Cost-effectiveness of Universal BRCA1/2 Screening: Evidence-Based Decision Making

JAMA Oncology , Volume 1 (9) – Dec 1, 2015

Loading next page...
 
/lp/american-medical-association/cost-effectiveness-of-universal-brca1-2-screening-evidence-based-00gU67pVPB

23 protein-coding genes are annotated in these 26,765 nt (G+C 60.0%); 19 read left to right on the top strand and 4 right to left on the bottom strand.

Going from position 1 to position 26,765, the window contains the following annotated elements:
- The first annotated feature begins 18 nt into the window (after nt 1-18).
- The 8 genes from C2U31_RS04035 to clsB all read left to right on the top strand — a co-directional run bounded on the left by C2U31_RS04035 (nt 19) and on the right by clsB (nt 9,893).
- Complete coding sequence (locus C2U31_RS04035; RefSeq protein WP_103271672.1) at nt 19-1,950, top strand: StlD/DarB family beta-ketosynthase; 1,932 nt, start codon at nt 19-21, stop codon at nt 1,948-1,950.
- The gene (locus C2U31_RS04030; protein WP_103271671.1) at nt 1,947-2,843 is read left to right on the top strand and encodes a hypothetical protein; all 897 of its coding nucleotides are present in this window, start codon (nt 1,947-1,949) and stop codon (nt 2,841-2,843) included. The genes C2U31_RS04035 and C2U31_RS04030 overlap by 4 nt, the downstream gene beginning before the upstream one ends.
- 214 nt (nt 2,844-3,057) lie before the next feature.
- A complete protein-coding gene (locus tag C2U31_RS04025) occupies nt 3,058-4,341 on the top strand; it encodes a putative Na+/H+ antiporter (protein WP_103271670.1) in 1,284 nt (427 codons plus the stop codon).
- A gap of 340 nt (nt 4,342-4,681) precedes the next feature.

Publisher
American Medical Association
Copyright
Copyright © 2015 American Medical Association. All Rights Reserved.
ISSN
2374-2437
eISSN
2374-2445
DOI
10.1001/jamaoncol.2015.2340
Publisher site
See Article on Publisher Site

Abstract